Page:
American photographer Cameron Wittig shows all and sundry that the art of photography is also, still one of the greatest illusion agents. Wittig does this through his series called Duluth Typologies. The Minneapolis-based photographer went to a little town in Minnesota, called Duluth to photograph typical Midwestern homes situated on steep hills.
The tweak Wittig did was instead of selecting a normal frame; he tilted his camera squarely towards the pavement. This created some visual illusions, playing tricks with our perceptions. The results are houses that look like they are about to slide down a slope or sink.
Wittig elaborated recently on his Duluth Typologies project, saying,
“My personal work plays with perception and how photography is often presumed to be 100% honest when in reality it can be easily manipulated to lie. If you use it correctly, it is just as good as telling untruths as it is truths”
The series’ title, Duluth Typologies is inspired and referenced to Bernd and Hilla Becher’s typologies of industrial German architecture. This collection that documents homes built on steep hills in Duluth, Minnesota, is a truly confounding illusion. The characteristic Midwestern houses appear to be either sinking on their side into their own foundations or are about to slip sideways.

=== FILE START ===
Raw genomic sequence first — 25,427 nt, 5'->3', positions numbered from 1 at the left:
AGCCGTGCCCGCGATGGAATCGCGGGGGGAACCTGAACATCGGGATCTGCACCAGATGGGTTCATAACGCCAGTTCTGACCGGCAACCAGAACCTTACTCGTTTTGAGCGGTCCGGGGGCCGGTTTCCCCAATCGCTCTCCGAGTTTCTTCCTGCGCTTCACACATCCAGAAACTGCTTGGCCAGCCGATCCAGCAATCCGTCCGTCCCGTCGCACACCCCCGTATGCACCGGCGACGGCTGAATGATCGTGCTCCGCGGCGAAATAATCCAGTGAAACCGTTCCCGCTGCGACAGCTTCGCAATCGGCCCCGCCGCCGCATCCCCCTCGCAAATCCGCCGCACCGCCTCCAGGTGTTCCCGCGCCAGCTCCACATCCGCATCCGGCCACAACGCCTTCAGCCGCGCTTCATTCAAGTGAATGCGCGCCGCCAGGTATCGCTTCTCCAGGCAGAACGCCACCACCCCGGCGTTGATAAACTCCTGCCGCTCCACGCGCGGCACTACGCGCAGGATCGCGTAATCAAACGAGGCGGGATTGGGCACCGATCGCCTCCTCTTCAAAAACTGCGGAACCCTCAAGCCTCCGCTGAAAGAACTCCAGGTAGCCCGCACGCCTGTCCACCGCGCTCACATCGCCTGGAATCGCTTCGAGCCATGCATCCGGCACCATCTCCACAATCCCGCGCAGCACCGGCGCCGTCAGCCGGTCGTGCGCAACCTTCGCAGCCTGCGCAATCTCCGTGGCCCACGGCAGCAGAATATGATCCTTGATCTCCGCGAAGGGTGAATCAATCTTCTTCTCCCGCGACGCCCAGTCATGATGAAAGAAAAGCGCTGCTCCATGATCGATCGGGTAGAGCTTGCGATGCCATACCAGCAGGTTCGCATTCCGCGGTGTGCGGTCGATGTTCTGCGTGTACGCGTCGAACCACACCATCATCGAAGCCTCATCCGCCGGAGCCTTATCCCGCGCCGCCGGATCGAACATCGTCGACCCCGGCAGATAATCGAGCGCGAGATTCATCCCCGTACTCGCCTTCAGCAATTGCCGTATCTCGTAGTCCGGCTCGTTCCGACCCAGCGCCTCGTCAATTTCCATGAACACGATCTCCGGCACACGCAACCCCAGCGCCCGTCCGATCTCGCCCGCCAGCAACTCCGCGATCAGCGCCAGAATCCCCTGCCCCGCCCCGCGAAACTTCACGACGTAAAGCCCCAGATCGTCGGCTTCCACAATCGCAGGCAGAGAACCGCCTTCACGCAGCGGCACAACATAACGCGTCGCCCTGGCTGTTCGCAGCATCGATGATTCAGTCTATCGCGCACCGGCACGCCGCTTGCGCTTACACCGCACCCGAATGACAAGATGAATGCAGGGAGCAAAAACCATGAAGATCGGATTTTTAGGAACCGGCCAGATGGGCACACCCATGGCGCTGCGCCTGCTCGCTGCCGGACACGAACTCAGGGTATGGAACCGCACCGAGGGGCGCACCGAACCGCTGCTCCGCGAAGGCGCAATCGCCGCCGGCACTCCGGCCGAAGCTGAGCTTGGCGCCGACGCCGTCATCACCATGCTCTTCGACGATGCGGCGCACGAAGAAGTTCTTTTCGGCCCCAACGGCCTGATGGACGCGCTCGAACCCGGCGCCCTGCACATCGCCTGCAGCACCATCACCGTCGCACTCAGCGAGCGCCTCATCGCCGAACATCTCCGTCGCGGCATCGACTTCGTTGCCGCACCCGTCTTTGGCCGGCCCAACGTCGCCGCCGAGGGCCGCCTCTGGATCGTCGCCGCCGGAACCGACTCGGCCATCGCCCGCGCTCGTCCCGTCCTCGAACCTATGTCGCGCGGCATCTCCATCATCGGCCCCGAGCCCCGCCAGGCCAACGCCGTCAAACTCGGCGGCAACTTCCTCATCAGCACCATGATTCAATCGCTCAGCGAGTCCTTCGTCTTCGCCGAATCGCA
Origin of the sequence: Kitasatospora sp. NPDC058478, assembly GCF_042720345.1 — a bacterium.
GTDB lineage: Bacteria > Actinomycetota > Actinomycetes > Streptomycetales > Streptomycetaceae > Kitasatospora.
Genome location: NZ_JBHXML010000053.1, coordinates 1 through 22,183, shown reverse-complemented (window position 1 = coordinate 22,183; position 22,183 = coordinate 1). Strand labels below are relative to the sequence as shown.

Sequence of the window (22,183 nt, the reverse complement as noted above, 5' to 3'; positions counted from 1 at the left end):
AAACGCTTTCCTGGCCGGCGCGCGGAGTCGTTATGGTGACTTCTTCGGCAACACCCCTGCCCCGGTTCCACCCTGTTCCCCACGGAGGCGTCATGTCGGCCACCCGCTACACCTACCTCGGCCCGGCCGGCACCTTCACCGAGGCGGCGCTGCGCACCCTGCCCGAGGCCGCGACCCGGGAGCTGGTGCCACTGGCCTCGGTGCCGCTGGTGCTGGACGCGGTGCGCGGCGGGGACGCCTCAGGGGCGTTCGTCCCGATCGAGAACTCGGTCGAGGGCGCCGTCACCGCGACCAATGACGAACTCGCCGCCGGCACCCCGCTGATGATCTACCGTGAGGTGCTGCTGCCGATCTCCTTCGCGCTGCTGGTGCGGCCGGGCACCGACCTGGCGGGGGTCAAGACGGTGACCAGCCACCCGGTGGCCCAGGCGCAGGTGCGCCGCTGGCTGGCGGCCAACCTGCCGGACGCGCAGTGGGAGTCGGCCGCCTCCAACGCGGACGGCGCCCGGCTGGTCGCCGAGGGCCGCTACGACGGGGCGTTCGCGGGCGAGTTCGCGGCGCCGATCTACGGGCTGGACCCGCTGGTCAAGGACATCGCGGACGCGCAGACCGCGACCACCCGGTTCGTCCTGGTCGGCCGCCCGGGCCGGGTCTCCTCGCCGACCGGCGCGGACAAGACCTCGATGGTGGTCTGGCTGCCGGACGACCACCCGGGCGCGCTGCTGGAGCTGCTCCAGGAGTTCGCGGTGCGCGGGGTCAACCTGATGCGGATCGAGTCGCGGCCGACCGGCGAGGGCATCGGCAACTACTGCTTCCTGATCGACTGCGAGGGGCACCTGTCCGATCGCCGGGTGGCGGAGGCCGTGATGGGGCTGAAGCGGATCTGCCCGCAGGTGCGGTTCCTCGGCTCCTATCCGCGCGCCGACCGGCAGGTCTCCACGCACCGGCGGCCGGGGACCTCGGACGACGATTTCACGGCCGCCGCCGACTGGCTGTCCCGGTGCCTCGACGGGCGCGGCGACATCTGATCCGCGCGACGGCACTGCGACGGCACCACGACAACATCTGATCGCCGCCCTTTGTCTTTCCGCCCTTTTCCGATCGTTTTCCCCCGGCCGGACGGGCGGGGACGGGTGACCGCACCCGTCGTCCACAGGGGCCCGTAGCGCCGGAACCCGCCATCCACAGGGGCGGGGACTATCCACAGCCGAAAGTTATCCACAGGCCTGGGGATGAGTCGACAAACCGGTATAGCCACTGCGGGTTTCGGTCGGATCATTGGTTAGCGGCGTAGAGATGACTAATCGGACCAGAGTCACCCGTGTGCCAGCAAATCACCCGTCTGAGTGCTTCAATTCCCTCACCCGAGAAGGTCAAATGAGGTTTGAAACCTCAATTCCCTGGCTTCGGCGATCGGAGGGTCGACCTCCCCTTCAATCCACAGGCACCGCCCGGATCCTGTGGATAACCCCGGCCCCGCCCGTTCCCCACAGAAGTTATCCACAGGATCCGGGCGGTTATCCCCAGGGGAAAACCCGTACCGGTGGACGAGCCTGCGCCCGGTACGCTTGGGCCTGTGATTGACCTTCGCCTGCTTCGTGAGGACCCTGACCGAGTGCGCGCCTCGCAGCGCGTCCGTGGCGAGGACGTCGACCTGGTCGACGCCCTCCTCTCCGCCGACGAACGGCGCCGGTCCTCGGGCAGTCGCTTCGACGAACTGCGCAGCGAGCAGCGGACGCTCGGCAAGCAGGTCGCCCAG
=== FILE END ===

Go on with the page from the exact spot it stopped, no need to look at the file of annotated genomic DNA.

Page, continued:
If you find this series amusing, why don’t you find a bunch of houses also built on a steep slope, align your camera with the angled ground and see if you come up with similar images. Chances are you will too! It is one of the simplest ways to create a visual illusion with your camera. As Cameron himself notes, just a slight deviation of the hand can create some pretty amazing visual tricks.
So the next time you see images of ‘leaning’ homes or structures, look more closely. It might be a case of Duluth Typologies.